• declines in functional mobility
• higher rates of hospitalization
• higher fall rates
• cognitive decline
• increased disability
• and higher risk of death
A larger meta study that included 191 studies with 7998 participants found that PT significantly improved motor symptoms, gait, and quality of life. Specifically:
• Resistance and treadmill training improved gait.
• Strategy training improved balance and gait.
• Dance, Nordic walking, balance and gait training, and martial arts improved motor symptoms, balance, and gait.
Physical therapy can be beneficial at any stage of PD, from the time of diagnosis to the advanced stages. It is a valuable treatment option for people with PD, as it can help to improve or maintain their physical function, mobility, and independence. Physical therapy can also enhance their quality of life, confidence, and well-being.
If you or someone you know has PD, talk to your doctor about getting a referral to a physical therapist.
May is National Arthritis Month; a time to raise awareness and support for the millions of Americans living with arthritis. Arthritis is a common condition that causes pain, stiffness, and swelling in the joints. According to the CDC, arthritis affects more than 54 million adults in the United States. That makes it one of the leading causes of disability.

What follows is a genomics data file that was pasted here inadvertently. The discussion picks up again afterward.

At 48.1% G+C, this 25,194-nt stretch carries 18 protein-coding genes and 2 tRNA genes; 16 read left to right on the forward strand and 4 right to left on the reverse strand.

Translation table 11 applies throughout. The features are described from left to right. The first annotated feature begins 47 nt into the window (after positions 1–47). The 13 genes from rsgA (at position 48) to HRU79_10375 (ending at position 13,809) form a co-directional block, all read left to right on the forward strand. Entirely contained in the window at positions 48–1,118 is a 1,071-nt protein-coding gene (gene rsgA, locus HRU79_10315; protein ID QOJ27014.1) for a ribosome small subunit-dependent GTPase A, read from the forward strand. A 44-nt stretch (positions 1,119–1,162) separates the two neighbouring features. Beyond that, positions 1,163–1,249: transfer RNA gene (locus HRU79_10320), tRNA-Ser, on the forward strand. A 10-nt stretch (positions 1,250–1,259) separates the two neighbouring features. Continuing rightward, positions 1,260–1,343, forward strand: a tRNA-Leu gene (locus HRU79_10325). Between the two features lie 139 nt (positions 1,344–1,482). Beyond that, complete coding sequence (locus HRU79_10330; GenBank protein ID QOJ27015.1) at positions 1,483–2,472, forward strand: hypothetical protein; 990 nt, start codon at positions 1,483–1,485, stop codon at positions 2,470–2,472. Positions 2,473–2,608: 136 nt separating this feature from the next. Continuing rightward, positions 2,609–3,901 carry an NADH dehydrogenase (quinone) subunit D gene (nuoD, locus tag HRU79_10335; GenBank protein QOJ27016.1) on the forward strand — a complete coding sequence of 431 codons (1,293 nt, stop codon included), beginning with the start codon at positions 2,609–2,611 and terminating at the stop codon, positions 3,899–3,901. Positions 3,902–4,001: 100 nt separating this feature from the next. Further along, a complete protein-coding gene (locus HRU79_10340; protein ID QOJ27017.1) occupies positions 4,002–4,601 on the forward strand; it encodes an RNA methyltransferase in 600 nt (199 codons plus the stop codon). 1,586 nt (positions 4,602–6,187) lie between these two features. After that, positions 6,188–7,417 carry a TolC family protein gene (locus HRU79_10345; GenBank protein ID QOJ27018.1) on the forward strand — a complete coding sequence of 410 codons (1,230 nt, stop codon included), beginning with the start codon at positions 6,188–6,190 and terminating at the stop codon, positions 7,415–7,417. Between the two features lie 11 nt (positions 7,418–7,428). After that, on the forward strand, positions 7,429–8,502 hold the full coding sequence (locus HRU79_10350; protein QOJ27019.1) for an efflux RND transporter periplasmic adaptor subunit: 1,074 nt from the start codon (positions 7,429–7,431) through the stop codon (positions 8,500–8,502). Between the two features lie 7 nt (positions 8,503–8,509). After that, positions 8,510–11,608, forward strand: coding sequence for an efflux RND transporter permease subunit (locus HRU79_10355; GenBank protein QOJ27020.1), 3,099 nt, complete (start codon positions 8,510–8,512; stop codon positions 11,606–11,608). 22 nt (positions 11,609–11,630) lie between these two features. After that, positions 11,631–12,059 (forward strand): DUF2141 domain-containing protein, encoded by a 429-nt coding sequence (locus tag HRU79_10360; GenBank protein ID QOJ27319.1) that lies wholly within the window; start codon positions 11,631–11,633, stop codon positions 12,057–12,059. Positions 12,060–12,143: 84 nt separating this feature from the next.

But there is hope for people with arthritis. Physical therapy is a proven and effective treatment to manage symptoms, improve function, and enhance quality of life. Physical therapists are licensed professionals who evaluate and treat conditions that limit the body's ability to move and perform daily activities. They can also teach you how to prevent or reduce the impact of arthritis on your health and well-being.
Physical therapy for arthritis can help you:
• Ease pain. Physical therapists can use things like massage, joint mobilizations, exercise, braces or splints, to relieve pain and inflammation in the affected joints.
• Increase range of motion. Physical therapists can design a personalized exercise program that includes stretching, strengthening, coordination, and balance exercises to improve your flexibility and mobility.
• Improve movement patterns. Physical therapists can teach you proper posture and body mechanics for common activities, such as getting in and out of chairs, climbing stairs, walking, or working. This can help protect your joints to slow down or prevent progression of your symptoms.